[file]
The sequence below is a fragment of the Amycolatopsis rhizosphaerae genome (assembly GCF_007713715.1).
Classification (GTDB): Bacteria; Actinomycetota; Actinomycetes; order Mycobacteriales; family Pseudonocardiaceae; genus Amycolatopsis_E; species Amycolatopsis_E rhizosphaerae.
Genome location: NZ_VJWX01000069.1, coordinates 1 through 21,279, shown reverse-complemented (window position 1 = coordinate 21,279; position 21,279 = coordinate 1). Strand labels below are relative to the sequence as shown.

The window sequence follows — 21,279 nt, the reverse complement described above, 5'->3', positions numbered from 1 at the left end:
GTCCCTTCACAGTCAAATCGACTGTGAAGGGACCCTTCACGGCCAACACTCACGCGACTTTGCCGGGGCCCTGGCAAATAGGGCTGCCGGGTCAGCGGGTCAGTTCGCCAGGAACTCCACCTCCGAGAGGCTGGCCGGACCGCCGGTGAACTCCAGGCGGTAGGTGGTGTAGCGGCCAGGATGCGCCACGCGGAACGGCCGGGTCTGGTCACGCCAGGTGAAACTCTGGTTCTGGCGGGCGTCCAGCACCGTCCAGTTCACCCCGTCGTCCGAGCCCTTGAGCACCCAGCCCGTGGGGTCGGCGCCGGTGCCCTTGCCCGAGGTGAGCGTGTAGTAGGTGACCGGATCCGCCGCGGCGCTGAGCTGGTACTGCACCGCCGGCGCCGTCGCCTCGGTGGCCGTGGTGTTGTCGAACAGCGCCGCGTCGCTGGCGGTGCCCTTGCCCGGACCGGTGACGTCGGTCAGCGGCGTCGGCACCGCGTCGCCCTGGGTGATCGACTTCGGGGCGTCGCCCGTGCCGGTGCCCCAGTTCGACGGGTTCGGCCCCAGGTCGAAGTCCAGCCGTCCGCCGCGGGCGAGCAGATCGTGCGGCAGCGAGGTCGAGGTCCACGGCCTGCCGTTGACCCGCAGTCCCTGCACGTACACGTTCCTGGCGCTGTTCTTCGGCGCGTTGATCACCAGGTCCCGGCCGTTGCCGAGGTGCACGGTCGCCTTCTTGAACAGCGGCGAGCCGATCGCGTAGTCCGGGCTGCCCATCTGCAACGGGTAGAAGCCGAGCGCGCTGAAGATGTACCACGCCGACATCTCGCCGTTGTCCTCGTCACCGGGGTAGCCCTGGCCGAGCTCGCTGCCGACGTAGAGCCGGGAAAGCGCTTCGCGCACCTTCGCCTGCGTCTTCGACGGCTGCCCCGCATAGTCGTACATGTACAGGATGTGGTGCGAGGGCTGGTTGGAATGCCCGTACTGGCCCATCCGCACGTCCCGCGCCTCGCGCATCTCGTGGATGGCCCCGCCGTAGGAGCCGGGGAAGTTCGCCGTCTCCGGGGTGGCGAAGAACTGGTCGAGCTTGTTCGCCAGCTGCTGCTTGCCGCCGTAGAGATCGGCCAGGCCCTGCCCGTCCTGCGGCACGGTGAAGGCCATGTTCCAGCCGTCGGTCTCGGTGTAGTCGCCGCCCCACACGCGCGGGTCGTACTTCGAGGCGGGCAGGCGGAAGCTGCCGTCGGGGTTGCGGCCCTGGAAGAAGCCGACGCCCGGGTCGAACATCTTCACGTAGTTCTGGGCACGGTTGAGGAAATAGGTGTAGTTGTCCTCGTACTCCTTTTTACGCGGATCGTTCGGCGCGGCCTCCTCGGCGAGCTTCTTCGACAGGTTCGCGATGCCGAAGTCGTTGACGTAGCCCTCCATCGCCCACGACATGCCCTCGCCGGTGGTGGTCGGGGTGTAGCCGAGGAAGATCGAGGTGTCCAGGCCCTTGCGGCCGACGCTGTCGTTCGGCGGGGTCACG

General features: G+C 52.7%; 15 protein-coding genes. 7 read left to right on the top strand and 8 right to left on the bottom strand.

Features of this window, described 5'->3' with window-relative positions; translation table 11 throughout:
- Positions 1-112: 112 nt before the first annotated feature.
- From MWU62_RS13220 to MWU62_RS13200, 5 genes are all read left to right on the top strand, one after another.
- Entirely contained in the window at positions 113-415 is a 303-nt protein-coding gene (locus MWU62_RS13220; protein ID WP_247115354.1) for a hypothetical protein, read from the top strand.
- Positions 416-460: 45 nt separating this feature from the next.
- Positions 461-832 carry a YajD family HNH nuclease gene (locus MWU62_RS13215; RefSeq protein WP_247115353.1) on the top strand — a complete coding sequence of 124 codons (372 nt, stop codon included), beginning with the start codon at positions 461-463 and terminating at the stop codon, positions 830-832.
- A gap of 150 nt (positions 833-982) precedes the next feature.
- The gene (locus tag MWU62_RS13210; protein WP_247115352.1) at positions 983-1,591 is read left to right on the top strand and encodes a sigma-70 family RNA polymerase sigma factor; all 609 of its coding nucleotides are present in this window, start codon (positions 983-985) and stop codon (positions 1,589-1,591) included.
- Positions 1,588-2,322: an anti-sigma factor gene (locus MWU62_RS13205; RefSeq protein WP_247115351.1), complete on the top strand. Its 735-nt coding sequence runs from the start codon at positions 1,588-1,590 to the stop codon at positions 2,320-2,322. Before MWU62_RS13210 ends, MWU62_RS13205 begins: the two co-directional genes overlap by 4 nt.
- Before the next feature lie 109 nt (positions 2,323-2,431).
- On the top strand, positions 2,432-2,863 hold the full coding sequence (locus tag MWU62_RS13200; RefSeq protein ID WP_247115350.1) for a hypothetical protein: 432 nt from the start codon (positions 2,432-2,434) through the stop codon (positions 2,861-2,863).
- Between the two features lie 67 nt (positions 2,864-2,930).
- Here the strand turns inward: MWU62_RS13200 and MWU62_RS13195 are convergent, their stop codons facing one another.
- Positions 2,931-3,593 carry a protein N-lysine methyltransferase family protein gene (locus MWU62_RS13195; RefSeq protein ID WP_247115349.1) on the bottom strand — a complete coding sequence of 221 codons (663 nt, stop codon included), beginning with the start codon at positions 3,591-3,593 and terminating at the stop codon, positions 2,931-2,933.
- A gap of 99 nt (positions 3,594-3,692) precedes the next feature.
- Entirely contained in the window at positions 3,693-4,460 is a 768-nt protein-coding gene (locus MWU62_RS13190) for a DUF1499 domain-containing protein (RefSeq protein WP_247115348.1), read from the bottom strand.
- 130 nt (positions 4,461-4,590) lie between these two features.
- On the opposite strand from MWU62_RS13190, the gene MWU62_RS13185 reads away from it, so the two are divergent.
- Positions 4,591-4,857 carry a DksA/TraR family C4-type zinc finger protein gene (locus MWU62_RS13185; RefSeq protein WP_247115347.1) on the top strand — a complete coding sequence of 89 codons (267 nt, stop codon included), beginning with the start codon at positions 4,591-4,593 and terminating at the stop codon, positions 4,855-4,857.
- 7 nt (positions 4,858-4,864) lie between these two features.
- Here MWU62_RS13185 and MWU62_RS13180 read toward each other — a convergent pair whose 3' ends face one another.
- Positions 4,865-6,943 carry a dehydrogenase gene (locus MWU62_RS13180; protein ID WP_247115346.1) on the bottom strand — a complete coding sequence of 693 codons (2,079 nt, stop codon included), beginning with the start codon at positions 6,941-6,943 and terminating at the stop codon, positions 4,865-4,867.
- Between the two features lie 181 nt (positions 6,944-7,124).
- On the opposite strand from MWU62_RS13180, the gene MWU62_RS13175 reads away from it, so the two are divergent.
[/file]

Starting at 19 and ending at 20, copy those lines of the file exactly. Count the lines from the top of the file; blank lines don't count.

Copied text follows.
- Here the strand turns inward: MWU62_RS13200 and MWU62_RS13195 are convergent, their stop codons facing one another.
- Positions 2,931-3,593 carry a protein N-lysine methyltransferase family protein gene (locus MWU62_RS13195; RefSeq protein ID WP_247115349.1) on the bottom strand — a complete coding sequence of 221 codons (663 nt, stop codon included), beginning with the start codon at positions 3,591-3,593 and terminating at the stop codon, positions 2,931-2,933.